Mason's Case Study
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Story: I found him on the street about a year and a half ago, literally skin and bones, and kinda spaced out. I noticed he was already neutered. I took him in, put him in the basement in a recovery cage (set up for feral trap/neuter/return) with a ferret hammock, and just let him eat as much high-quality cat food as he could, which was A LOT. He was, and still is, a voracious eater. After about a week and a half, he achieved some level of satiety, and let me know that he would like some attention before eating. He turned out to be very affectionate and friendly. And demanding and stubborn; when I left him to go upstairs, I could hear him through the floor, voicing his displeasure like some kind of Siamese car alarm.
After about six weeks, he had gained just enough weight to be presentable for the vet. He weighed 7 pounds. They looked at him and said "hyperthyroid", which was what I thought. They did a blood panel and combo test, and all his organ functions were normal, but he's FIV+. So I took him home and fed him as much as he wanted.
When I moved last year, I set up the laundry room and adjacent bathroom to be his space, since I have other cats and I didn't want him catching anything from them. He went into car alarm mode, busted through the screen, climbed over the boxes I placed in front of it, and just generally rejected that setup. His idea of quality of life is to be in the mix, risk be damned. He's not a biter, so he's not a risk to my other cats. He likes his space and he's got a lightning-fast left hook, so everyone else quickly figured out to steer clear of the cranky old guy.
He figured out (or already knew) how to pluck at my bedroom screen to pop the loop off the peg holding it closed and slip out without leaving a trace. When I closed the window down to about a two-inch gap, he squeezed through after popping the screen. He pulled the screen in the door to the deck out of its spline. A real Houdini.
He got up to eight pounds last spring. He almost looked normal! But lately, he was looking skinny, so I took him to my new vet for another blood panel, urinalysis, and fecal sample -- the works. She looked at him and said, "textbook hyperthyroid." Hah! Ya think? He weighed less than six pounds! He's got an ear infection, a urinary tract infection, and an upper respiratory infection, all of recent origin. His bloodwork was fine -- great for a cat who looks about 17. I'm thinking he's got a malabsorption problem, but there isn't really a test for that in cats, so we put him on a course of Clavamox for possible E. coli small intestine bacterial overgrowth (and the infections). I've been feeding him three small cans a day of the fanciest cat food I can find (Merrick's, Felidae, I've sent off for some Wysong GeriatRx, the local pet store has ordered some Evanger's) and a bowl of yogurt, plus he free feeds on dry food with the rest of the cats.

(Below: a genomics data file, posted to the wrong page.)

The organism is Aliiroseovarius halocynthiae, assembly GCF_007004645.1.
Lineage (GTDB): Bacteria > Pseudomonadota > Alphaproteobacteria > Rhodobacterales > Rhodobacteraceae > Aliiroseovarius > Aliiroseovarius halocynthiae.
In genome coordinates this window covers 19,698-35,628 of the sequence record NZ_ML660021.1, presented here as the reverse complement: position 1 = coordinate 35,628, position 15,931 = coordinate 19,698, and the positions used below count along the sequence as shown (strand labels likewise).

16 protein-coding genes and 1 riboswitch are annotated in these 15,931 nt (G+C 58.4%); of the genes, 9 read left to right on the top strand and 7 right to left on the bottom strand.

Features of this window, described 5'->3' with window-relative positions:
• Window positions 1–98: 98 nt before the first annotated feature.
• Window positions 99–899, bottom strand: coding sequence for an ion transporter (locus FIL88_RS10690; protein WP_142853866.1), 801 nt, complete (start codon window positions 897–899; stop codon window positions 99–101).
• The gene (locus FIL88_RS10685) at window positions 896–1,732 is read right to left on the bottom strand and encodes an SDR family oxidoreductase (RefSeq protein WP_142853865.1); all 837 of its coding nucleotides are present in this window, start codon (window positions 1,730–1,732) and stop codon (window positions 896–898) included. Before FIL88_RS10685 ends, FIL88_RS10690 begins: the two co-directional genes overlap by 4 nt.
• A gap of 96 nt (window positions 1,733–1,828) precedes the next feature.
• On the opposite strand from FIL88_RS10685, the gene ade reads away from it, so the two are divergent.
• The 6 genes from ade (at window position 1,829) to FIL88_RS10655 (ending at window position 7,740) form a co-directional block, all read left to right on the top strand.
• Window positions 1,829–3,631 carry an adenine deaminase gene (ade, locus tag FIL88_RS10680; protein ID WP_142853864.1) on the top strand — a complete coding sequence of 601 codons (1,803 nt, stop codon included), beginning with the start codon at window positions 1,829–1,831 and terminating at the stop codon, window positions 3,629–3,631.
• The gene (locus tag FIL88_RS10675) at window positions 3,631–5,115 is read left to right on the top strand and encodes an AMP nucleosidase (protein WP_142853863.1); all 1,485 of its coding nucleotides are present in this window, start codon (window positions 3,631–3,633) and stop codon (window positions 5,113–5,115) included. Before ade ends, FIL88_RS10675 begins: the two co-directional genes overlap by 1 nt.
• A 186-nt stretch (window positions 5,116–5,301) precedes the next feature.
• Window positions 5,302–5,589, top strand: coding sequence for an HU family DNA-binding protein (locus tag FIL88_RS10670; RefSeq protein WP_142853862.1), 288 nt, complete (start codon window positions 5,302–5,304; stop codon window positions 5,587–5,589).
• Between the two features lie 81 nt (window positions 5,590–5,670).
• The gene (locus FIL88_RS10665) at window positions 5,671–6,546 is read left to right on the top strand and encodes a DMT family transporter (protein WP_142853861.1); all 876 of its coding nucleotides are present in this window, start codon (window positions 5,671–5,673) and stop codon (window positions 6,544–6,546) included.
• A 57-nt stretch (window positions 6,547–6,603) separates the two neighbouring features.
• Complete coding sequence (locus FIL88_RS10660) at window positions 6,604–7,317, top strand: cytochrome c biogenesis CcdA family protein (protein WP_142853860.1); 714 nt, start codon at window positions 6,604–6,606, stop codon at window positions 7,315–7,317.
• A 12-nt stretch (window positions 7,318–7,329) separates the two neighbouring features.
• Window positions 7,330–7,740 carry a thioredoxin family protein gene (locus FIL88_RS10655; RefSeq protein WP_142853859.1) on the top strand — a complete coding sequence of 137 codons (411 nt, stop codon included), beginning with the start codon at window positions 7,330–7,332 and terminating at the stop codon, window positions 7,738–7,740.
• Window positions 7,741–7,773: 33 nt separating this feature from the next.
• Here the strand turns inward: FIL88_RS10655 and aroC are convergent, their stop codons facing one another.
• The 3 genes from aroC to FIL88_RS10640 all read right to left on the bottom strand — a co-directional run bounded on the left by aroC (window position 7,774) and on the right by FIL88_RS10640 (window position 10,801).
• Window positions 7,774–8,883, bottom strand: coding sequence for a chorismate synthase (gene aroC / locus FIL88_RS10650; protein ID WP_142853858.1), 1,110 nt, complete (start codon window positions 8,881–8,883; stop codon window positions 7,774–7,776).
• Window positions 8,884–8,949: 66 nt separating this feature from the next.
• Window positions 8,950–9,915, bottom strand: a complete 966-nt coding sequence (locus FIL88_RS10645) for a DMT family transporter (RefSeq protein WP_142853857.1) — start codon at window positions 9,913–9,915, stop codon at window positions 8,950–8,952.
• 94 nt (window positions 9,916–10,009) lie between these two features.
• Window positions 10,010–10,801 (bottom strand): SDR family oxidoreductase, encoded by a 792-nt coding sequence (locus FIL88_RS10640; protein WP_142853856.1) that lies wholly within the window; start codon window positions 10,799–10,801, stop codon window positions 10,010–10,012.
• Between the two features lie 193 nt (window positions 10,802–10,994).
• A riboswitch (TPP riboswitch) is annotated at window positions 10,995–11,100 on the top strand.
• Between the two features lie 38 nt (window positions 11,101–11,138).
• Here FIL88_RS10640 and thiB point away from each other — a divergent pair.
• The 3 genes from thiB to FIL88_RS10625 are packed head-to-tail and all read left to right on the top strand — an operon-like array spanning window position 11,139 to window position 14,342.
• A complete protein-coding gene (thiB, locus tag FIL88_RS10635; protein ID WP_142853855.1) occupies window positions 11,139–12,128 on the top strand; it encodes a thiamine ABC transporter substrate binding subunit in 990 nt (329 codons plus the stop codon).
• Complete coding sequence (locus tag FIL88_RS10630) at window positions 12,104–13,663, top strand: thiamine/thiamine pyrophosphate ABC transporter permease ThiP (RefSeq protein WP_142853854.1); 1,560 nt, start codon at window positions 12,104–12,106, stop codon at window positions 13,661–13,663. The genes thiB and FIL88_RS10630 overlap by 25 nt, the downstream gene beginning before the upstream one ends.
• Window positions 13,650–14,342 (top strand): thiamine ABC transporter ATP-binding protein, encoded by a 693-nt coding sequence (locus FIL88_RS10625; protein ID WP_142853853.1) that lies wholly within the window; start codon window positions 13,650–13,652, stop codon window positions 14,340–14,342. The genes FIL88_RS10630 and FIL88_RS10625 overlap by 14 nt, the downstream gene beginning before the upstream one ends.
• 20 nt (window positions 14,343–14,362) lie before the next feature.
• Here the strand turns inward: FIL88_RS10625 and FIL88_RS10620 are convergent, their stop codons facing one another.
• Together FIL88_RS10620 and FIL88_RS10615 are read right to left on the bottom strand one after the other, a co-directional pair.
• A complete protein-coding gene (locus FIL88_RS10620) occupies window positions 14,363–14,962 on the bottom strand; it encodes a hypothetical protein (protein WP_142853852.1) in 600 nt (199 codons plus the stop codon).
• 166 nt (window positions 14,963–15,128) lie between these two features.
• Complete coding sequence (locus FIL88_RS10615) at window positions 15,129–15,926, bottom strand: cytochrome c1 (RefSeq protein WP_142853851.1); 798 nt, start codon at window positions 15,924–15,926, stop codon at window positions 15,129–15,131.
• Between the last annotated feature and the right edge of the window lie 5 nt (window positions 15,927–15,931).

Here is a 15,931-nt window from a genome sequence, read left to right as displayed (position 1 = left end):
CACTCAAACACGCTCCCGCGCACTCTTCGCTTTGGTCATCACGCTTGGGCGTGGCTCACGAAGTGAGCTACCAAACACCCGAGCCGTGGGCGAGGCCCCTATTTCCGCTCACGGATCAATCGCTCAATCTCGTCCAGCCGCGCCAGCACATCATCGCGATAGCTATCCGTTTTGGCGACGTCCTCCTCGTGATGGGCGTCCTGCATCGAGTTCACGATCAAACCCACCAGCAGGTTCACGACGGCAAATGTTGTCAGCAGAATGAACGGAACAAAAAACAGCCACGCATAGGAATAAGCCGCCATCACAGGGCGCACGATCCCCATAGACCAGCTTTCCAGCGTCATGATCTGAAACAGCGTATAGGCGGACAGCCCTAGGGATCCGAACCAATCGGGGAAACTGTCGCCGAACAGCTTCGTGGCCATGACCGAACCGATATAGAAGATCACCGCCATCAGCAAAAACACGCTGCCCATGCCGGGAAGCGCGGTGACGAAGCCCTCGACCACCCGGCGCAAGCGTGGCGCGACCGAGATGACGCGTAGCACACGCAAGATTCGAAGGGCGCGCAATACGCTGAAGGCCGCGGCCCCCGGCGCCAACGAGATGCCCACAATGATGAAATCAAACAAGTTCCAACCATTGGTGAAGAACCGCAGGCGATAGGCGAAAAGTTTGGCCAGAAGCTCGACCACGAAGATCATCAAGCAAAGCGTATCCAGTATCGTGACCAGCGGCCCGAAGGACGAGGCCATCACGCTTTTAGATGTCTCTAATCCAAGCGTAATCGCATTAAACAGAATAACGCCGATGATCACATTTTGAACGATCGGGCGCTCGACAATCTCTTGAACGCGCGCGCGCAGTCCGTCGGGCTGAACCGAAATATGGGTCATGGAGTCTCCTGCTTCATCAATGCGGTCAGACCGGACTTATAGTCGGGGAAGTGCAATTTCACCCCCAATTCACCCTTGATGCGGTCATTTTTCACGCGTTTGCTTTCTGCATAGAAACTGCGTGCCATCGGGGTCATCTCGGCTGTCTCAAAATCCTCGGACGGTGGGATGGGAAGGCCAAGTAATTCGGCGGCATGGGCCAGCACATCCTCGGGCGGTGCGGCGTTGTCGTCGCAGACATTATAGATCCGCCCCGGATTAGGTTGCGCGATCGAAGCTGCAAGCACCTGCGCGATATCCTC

He's getting his potbelly back and he's up to 6.5 pounds. I don't want to just sit back and watch this cat waste away on me. I know he's probably ancient, but he's got a lot of spirit and attitude and he's obviously not ready to go just yet!
So we called our animal communicator (pet psychic), with whom we've worked in the past. He tells her he's seven; he looks old and he feels old but he's not old. He was on the street for a long time, he couldn't be kept inside ("go for the screens"). He used to hang out under a big rig cab and has a history of exposure to toxic chemicals, which isn't showing up in his bloodwork yet but damage was done ("he's used up three of his lives"). She also sensed "a possible early-stage lymphoma, but he doesn't want a bunch of visits to the hospital, he just wants to be with you until he goes." He also groused, "There's a bunch of stuff going on but it's not worth going into."
Well, he's going to have one more visit to our vet for x-rays to explore this possibility, but it makes sense. I'm thinking of exploring an herbal regimen.
I had one cat who died in 2000 who had a suspected lymphoma effecting his spine (progressive paralysis), and another who died earlier that year who may have had it in her brain, since my vet said, "Cats don't have strokes" but I'd swear she did.
Outcome: Too soon to tell.
- By Nikki Mason's Mom -
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Chemo Protocol Used
Holistic Remedies Used